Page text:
Anyone can fake independence, as long as the infrastructure holds up and the checks keep coming.  –Janie B. Cheaney

It’s easy to be independent when you’ve got money. But to be independent when you haven’t got a thing- that’s the Lord’s test.  -Mahalia Jackson

Anyone can tell you about the detrimental effect of poverty on families. Some may even be able to articulate the downward spiral generational poverty creates for the children being raised in environments lacking in nutrition and proper nurturing, and living under the threat of constant danger. It is easy for those of us on the outside to make quick, dismissal judgments on the parents and their lack of motivation and seemingly lack of care for their children. Despite our sympathy for these poor kids, we often fail to genuinely realize that without significant intervention, they will likely grow up to become just like the parents who are judged today. Studies indicate that children of low social economic status are more likely to underperform in school and become involved in delinquent behaviors such as drug use and sexual promiscuity. It is also well known that children raised in safe, caring, and stable environments have the greatest chance of success. So how do you bridge the gap and break the negative cycle of poverty? It is a daunting task that requires man power that just doesn’t realistically exist, even with volunteers of the biggest hearts and the best intentions. However, one program has found a way to gather workers right from the communities and neighborhoods that need the most help. The program is based on the simple but, in this case, profound idea of mentoring.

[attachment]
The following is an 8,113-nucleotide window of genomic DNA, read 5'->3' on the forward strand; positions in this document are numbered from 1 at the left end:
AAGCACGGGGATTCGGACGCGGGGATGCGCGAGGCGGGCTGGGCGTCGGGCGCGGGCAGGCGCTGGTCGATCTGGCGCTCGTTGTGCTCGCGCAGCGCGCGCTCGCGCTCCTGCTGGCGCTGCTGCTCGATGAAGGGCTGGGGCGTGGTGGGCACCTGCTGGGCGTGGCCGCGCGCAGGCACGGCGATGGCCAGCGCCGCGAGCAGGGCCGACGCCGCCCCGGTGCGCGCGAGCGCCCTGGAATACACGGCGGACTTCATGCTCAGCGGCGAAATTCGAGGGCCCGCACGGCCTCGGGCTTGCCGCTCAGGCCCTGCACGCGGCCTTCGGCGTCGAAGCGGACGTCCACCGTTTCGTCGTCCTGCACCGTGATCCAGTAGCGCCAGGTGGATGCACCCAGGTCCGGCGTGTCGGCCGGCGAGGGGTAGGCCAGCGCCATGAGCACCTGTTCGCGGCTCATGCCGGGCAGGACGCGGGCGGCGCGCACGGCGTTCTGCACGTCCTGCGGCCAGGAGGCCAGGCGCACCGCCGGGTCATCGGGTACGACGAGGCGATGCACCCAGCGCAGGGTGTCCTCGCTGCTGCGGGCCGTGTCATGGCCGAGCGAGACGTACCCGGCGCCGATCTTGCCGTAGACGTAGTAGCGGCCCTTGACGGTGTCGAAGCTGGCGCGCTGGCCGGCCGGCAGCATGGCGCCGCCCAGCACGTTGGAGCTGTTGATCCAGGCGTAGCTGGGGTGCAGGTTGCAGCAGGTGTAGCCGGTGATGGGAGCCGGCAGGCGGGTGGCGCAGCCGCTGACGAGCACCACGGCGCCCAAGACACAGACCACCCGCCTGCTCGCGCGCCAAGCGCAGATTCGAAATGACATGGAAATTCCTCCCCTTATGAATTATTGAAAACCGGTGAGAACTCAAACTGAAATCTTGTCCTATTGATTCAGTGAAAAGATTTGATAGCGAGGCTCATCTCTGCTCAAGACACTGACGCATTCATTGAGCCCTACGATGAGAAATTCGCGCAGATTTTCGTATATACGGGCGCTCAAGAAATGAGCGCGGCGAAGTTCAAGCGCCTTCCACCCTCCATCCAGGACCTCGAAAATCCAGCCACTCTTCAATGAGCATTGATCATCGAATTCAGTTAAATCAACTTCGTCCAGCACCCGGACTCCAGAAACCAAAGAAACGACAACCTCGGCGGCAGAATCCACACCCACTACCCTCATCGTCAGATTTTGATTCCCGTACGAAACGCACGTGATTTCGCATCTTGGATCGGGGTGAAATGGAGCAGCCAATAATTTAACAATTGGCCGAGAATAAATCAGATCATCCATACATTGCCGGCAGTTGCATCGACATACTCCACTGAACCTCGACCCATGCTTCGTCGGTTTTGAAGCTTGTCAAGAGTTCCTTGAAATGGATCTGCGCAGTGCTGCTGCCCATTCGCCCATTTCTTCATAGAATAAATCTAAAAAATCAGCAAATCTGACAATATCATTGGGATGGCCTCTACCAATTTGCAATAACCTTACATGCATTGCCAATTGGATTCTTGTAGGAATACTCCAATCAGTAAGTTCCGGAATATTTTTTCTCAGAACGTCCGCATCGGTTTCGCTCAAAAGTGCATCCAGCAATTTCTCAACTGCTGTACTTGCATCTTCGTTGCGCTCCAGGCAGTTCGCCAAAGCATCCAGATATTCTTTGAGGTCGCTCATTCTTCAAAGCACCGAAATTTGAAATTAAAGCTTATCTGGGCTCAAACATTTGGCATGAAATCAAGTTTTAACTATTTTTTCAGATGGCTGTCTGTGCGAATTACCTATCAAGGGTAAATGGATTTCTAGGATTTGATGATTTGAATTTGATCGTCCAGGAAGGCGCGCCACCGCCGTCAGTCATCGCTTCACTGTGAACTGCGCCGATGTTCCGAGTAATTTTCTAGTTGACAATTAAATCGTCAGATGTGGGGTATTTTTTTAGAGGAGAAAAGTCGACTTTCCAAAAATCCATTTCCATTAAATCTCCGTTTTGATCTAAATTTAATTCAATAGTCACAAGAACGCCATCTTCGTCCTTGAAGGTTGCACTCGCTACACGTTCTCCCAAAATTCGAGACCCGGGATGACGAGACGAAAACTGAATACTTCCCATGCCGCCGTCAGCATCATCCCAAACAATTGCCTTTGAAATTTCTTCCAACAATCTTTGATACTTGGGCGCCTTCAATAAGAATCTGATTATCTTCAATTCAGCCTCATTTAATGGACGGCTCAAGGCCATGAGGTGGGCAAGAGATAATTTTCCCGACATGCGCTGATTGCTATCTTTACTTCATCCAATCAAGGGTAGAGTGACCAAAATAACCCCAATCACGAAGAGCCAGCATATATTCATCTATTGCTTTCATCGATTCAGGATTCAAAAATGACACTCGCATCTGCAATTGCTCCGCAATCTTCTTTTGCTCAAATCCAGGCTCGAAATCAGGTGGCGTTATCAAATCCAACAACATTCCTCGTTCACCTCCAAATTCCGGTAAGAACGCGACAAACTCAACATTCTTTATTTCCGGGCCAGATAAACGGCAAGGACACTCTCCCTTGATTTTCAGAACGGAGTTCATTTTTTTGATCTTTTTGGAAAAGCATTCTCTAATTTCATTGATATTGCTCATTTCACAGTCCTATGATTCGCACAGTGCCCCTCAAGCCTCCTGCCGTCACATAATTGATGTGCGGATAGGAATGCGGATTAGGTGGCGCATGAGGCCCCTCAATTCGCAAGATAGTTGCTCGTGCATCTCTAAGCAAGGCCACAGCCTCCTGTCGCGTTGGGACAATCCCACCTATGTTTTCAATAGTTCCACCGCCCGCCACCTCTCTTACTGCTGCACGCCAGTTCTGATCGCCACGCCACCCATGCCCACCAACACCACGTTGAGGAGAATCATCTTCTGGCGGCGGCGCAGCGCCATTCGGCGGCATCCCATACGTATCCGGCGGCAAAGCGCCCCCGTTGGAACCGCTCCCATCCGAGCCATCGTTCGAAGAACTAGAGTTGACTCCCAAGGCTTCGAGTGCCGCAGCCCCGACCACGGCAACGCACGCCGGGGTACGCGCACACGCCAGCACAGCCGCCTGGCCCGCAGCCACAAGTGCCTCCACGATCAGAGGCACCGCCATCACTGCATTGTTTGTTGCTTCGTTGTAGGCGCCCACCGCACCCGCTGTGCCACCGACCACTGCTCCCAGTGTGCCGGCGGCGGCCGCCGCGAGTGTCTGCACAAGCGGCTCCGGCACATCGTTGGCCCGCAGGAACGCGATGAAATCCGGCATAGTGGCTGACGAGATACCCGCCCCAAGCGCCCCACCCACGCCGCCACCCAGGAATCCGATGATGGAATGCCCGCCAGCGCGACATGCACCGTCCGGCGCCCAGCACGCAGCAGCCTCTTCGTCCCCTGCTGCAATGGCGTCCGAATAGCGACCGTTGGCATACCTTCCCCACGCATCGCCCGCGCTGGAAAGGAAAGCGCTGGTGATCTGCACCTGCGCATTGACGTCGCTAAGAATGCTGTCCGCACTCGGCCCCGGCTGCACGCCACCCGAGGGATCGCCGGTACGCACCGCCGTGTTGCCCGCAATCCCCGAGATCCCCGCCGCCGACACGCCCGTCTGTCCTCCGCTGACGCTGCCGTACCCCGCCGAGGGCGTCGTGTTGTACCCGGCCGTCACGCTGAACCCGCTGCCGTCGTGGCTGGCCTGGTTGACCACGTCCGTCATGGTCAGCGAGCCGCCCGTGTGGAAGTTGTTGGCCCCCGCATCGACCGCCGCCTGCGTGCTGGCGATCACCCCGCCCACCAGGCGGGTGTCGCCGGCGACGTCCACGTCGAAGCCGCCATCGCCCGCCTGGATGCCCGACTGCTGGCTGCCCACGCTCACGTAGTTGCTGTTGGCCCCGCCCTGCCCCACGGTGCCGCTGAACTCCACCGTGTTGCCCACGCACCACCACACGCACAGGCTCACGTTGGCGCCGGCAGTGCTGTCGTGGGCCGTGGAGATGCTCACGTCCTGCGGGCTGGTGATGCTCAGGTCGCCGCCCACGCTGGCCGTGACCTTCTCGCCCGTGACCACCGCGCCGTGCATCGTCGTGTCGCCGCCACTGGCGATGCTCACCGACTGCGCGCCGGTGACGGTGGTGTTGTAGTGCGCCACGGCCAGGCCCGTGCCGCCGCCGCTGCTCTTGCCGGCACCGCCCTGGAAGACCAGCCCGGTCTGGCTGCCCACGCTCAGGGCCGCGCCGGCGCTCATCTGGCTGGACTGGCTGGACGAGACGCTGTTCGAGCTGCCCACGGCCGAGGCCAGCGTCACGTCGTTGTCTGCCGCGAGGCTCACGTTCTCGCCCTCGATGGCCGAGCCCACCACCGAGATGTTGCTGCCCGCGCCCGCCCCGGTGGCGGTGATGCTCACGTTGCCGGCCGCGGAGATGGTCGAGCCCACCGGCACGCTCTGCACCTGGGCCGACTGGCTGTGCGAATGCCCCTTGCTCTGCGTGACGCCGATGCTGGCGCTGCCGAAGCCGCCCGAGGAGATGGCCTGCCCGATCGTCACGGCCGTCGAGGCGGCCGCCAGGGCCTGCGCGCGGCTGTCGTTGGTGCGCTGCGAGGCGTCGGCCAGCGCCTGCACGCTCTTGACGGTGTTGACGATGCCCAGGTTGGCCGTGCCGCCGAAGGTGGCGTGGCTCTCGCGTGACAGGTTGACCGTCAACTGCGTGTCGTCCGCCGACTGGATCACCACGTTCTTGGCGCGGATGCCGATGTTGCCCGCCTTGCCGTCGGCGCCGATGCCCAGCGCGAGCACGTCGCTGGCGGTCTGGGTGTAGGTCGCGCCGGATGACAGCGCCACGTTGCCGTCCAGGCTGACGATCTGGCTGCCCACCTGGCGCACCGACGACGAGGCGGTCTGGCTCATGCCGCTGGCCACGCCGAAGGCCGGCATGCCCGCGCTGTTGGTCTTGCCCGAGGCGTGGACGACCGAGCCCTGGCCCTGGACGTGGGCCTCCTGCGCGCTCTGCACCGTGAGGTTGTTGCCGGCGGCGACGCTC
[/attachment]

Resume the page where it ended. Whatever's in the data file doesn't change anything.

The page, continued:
Julie O’Donnell, Elizabeth Michalak, and Ellen Ames present a study on inner-city mentoring in an article entitled: “Inner-City Youths Helping Children: After-School Programs to Promote Bonding and Reduce Risk.” The study identifies all the typical risk factors involved with inner-city neighborhoods in poverty, but they focus on the problems of peer bonding among friends who are involved in anti-social behaviors and therefore become negative influences. Rather than simply educating children about the risk of negative behaviors, the program involves collaboration between the youth, their families, schools and agencies within the community. It is based on the Social Development Model which “emphasizes bonding as a key protective factor in children’s resistance to problem behaviors.” This model theorizes that “Bonding is a sense of belonging…once children feel bonded to a social unit; they want to live according to its standards and norms.” Recognizing the strong influence of peer bonding, proponents of the Social Development Model screened older youth, who exhibited pro-social behavior, from the community and trained them to be mentors in after-school programs to younger children from the same community. Because mentors shared the same risk factors of the children they were helping, they received extensive training and support networks. They were also paid and they received consistent rewards and praise for their involvement in the program, which is called The Collaborative After-school Prevention Program. Mentors were assigned a group of no more than seven children, and while they focused primarily on social skills development, they also provided practical help with homework. Even though it was not required of them, most mentors became involved in other community activities like assisting in coaching sports teams, street clean up, and rebuilding community homes. In addition, more than 50 percent of mentors went on to college after graduating high school. And what about the younger children who were the focus of the program? They improved their study habits, stayed more focused on their homework, and improved their social skills. Equally important, it provided a safe place to be and kept them off the streets. As one mentor put it, “It gives them another place to be children. Out in the streets they can’t be children; they have to be part of the hood. They know how to load a gun before they know how to tie their shoes.” Perhaps the most successful result of the program was that the children also became bonded to the mentors and ultimately to the “pro-social units and began to internalize their standards for pro-social behavior. These protective factors should reduce problem behaviors,” which was the main goal of the Social Development Model.